Windermere police, Wine & Dine to build bunk beds for families in need
About 80 volunteers are needed to help reach the goal of building 20 bunk beds for local families in need during a community event scheduled Saturday, Feb. 23.
| 12:05 a.m. February 7, 2019
The Windermere Police Department Foundation Inc. and Windermere Wine & Dine are sponsoring a community event to build bunk beds for West Orange families in need.
The community event, scheduled from 8 a.m. to noon Saturday, Feb. 23, at Windermere Town Hall, will benefit Sleep in Heavenly Peace, a nonprofit organization that provides beds for families in need in the Greater Orlando area, including West Orange County.
Windermere Police Chief David Ogden is spearheading the event, and as of Thursday of last week, 15 volunteers had signed up, but about 65 more are needed to complete the goal of constructing 20 bunk beds in three hours.
“I thought it would be an excellent community event and a great charity to get involved in,” Ogden said. “I learned there are so many kids in our West Orange County community, Clermont and the south Lake County community who really don’t have beds to sleep in. I was shocked there are so many people living just above the homeless level not considered homeless because they have a house to sleep in and, yet, do not have a bed to sleep in.”
The Windermere Police Department Foundation has contributed by purchasing the beds, ancillary equipment, bedding, sheets and pillows, Ogden said. And SHP will supply all the required tools and wood, so volunteers just need to show up ready to work with a good heart and the ability to swing a hammer, he said.
Once constructed, the beds will be loaded into a truck and taken to a warehouse to await distribution to families in need, Ogden said. The beds always are delivered to families ready for immediate use, said Lake County resident Bill Carleton, president of the local SHP chapter.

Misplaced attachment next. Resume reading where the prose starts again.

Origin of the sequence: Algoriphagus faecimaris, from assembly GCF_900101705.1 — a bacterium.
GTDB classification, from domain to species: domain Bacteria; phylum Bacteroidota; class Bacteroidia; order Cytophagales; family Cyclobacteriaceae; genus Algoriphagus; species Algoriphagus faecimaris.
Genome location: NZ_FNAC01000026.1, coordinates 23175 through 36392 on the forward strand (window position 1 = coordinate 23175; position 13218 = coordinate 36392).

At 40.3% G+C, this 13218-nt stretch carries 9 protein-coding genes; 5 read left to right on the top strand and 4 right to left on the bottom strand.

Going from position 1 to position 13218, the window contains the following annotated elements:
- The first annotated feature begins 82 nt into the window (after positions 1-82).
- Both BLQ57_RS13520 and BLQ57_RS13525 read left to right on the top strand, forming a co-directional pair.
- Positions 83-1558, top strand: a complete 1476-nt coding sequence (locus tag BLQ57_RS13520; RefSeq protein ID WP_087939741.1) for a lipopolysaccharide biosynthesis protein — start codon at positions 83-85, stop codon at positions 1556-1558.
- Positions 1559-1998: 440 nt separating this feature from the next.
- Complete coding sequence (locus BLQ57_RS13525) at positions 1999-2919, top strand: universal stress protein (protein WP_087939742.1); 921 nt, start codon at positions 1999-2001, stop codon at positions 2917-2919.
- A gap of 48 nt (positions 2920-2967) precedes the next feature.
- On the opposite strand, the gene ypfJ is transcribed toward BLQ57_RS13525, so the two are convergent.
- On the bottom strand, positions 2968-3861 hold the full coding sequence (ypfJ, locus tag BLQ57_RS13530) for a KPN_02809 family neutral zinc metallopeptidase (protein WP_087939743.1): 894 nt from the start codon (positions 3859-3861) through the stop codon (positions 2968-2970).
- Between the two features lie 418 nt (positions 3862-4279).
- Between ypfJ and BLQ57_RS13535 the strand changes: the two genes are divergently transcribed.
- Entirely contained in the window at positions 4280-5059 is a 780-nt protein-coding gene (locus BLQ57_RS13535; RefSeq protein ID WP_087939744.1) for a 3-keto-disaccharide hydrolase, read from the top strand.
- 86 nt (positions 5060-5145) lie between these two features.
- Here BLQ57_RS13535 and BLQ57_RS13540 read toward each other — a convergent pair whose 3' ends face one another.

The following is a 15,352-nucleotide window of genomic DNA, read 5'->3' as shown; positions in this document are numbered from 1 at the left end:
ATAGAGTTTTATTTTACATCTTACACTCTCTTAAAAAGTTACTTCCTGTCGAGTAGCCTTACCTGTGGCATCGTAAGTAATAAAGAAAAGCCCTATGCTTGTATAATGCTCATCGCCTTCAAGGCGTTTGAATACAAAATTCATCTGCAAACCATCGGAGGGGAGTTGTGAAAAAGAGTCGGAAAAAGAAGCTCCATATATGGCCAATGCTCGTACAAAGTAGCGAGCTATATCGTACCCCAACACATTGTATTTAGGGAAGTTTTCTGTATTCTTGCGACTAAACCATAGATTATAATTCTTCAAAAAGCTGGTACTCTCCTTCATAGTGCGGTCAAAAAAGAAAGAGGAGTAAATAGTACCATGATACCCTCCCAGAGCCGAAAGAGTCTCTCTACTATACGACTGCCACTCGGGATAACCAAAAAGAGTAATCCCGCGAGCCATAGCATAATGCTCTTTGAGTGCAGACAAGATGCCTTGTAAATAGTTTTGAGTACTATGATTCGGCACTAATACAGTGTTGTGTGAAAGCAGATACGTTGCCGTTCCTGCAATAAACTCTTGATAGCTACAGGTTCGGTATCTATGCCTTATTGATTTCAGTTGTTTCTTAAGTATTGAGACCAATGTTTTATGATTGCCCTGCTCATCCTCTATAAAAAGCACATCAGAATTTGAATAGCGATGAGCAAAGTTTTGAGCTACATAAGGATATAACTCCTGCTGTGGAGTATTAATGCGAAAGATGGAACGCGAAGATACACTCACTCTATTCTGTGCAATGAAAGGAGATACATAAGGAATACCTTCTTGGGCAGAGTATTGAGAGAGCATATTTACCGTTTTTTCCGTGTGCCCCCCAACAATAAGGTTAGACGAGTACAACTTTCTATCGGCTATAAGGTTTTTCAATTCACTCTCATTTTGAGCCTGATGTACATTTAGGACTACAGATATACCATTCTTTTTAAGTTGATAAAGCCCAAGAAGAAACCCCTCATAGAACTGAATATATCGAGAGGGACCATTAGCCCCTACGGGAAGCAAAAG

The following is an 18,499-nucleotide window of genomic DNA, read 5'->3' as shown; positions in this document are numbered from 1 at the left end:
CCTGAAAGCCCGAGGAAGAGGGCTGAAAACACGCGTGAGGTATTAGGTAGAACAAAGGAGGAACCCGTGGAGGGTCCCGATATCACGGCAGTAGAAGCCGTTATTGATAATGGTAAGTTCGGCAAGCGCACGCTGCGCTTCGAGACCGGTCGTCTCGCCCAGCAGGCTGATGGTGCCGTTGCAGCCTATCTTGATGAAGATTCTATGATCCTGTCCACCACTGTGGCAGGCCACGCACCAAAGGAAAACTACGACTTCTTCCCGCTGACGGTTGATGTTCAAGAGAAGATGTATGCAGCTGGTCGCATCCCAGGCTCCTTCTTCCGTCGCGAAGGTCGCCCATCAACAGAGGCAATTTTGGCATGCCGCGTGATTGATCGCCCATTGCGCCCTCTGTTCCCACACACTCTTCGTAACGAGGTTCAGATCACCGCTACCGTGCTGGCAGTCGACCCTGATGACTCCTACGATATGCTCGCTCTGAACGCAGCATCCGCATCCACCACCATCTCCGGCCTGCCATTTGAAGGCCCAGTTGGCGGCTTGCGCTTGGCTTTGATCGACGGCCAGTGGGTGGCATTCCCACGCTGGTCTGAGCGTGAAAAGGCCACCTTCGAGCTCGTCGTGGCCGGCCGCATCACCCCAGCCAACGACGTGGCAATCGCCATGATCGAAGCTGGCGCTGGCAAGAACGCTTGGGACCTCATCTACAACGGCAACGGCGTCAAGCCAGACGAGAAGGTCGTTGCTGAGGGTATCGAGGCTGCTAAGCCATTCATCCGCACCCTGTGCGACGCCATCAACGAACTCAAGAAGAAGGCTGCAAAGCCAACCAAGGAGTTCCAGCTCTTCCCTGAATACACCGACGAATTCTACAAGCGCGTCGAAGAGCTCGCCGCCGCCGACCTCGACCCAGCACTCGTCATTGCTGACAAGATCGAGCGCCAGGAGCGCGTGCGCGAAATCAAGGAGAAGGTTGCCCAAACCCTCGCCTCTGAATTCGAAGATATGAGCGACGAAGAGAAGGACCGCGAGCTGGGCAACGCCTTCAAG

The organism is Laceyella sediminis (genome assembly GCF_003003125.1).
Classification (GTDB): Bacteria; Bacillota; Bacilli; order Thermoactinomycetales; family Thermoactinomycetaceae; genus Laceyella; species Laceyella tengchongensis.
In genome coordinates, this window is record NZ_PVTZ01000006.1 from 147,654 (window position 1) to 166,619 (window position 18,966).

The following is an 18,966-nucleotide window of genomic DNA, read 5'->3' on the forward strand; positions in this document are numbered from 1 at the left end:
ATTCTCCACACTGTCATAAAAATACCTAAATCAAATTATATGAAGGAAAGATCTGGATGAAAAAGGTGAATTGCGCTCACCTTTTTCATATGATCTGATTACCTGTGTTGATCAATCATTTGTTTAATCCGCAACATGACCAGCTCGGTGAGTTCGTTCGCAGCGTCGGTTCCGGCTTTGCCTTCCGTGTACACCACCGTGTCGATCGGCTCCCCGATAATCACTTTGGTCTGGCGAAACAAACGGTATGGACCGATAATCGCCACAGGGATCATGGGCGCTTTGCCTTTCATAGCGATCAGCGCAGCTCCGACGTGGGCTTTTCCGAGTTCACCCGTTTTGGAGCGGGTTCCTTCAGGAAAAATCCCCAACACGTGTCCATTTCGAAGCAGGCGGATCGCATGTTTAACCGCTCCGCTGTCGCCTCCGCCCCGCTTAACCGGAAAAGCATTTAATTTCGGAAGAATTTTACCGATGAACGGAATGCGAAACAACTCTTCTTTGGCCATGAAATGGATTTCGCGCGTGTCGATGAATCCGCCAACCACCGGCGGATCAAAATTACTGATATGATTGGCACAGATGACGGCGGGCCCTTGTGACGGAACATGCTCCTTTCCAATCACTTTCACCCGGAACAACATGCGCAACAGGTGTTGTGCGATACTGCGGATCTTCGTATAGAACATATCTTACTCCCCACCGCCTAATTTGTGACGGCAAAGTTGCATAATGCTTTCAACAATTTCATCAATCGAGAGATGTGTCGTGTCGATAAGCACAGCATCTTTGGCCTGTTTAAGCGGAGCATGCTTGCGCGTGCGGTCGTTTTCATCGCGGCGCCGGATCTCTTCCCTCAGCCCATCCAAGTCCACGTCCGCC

“At the moment, we’re the only chapter in Orlando, so we have bed requests from all over the metropolitan area,” Carleton said. “We have about 110 requests right now and just got about 10 more this week. And we have about 80 beds at the moment, so we’re going to get all those delivered in the next few weeks.”
The chapter, which launched in August, often partners with other community organizations and businesses wishing to host a community project. To date, the chapter has built about 120 beds, Carleton said.
“There are different types of families we end up helping,” he said. “Sometimes, it’s single-parent families struggling to make ends meet, and the kids are literally sleeping on the floor with just blankets and pillows. Other times, there are several kids sharing one bed or kids sleeping in the same bed as their mom. We also have cases where children are on an air mattress. But those aren’t too comfortable, and we don’t really consider those suitable.”
Carleton said SHP sometimes gets referrals from social-service agencies requesting help on behalf of a family in need. They also help foster-care or other family-service agencies get help for children at risk of being removed from a family and entering the foster-care system.
“We also get referrals from all kinds of social-service agencies and people on the front lines of society — school counselors, social workers, teachers, sheriff’s offices, Child Protection Services,” he said. “Sometimes, CPS notifies us of parents who are trying to get reunited with their children and going through the steps mandated by the system, one of which is to have a good sleeping situation for the child. We try to prioritize those requests and get them to the front of the queue.”
The local chapter also has helped families who’ve moved to the area with “nothing, or next to nothing” as refugees from hurricanes Michael and Maria, Carleton said.
“We have some families still recovering from Hurricane Michael that happened up in the Panhandle late last year,” he shared. “People ended up dispersing across the state and, really, across the country, but we have a lot of those in Orlando. There’s this one lady who had a great job up there, and her home was severely damaged and declared uninhabitable by FEMA. So she was given a $1,500 check and told she needed to move and find another place for her family to live. She couldn’t find anywhere in her hometown, so she ended up in Orlando, and her kids were on the floor. So we got her some beds.”
During the Feb. 23 community event, Ogden hopes to build 20 bunk beds to aid SHP in its mission.
“It’s just a great way for us to spend some time together and do something that’s really worthwhile for our community,” Ogden said. “And it’s an awesome program with a great mission. I can’t see why anyone wouldn’t want to get behind this. It’s just a good community project.”